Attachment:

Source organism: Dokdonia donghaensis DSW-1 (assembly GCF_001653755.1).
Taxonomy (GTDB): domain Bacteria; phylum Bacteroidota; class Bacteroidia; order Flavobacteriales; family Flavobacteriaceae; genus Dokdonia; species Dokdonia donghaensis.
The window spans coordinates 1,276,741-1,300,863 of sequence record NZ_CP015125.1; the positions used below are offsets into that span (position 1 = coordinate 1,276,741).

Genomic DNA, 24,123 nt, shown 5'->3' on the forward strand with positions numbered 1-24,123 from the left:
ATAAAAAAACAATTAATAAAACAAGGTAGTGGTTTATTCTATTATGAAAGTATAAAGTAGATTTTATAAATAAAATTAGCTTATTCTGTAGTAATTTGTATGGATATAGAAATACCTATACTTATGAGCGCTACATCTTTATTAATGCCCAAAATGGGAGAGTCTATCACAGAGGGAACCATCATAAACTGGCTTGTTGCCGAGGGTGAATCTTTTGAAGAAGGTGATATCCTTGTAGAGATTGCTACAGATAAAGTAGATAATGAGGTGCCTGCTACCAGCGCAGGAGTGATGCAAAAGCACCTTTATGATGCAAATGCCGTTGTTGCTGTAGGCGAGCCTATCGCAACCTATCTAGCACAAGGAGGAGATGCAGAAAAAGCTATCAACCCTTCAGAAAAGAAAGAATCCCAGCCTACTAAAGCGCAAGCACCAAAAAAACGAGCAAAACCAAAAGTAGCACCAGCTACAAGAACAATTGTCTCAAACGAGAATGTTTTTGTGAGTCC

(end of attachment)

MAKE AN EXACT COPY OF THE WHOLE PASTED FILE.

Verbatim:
Source organism: Dokdonia donghaensis DSW-1 (assembly GCF_001653755.1).
Taxonomy (GTDB): domain Bacteria; phylum Bacteroidota; class Bacteroidia; order Flavobacteriales; family Flavobacteriaceae; genus Dokdonia; species Dokdonia donghaensis.
The window spans coordinates 1,276,741-1,300,863 of sequence record NZ_CP015125.1; the positions used below are offsets into that span (position 1 = coordinate 1,276,741).

Genomic DNA, 24,123 nt, shown 5'->3' on the forward strand with positions numbered 1-24,123 from the left:
ATAAAAAAACAATTAATAAAACAAGGTAGTGGTTTATTCTATTATGAAAGTATAAAGTAGATTTTATAAATAAAATTAGCTTATTCTGTAGTAATTTGTATGGATATAGAAATACCTATACTTATGAGCGCTACATCTTTATTAATGCCCAAAATGGGAGAGTCTATCACAGAGGGAACCATCATAAACTGGCTTGTTGCCGAGGGTGAATCTTTTGAAGAAGGTGATATCCTTGTAGAGATTGCTACAGATAAAGTAGATAATGAGGTGCCTGCTACCAGCGCAGGAGTGATGCAAAAGCACCTTTATGATGCAAATGCCGTTGTTGCTGTAGGCGAGCCTATCGCAACCTATCTAGCACAAGGAGGAGATGCAGAAAAAGCTATCAACCCTTCAGAAAAGAAAGAATCCCAGCCTACTAAAGCGCAAGCACCAAAAAAACGAGCAAAACCAAAAGTAGCACCAGCTACAAGAACAATTGTCTCAAACGAGAATGTTTTTGTGAGTCC